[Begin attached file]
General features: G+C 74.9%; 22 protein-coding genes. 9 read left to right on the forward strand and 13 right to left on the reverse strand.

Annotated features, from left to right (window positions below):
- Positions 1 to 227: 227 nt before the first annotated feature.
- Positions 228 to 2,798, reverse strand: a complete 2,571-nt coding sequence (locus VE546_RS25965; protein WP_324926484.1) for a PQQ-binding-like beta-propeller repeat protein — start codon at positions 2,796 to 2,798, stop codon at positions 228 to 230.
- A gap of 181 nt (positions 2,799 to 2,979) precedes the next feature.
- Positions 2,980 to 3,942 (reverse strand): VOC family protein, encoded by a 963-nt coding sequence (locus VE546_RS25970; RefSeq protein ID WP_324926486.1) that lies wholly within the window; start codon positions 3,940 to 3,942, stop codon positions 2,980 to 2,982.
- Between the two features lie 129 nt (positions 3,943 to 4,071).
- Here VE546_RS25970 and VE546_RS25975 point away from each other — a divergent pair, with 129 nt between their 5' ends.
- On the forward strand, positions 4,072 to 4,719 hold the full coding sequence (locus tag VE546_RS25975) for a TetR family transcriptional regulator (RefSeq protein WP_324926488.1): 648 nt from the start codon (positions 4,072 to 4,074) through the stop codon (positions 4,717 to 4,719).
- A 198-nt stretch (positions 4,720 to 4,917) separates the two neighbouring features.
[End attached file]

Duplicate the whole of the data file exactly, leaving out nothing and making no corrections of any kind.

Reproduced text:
General features: G+C 74.9%; 22 protein-coding genes. 9 read left to right on the forward strand and 13 right to left on the reverse strand.

Annotated features, from left to right (window positions below):
- Positions 1 to 227: 227 nt before the first annotated feature.
- Positions 228 to 2,798, reverse strand: a complete 2,571-nt coding sequence (locus VE546_RS25965; protein WP_324926484.1) for a PQQ-binding-like beta-propeller repeat protein — start codon at positions 2,796 to 2,798, stop codon at positions 228 to 230.
- A gap of 181 nt (positions 2,799 to 2,979) precedes the next feature.
- Positions 2,980 to 3,942 (reverse strand): VOC family protein, encoded by a 963-nt coding sequence (locus VE546_RS25970; RefSeq protein ID WP_324926486.1) that lies wholly within the window; start codon positions 3,940 to 3,942, stop codon positions 2,980 to 2,982.
- Between the two features lie 129 nt (positions 3,943 to 4,071).
- Here VE546_RS25970 and VE546_RS25975 point away from each other — a divergent pair, with 129 nt between their 5' ends.
- On the forward strand, positions 4,072 to 4,719 hold the full coding sequence (locus tag VE546_RS25975) for a TetR family transcriptional regulator (RefSeq protein WP_324926488.1): 648 nt from the start codon (positions 4,072 to 4,074) through the stop codon (positions 4,717 to 4,719).
- A 198-nt stretch (positions 4,720 to 4,917) separates the two neighbouring features.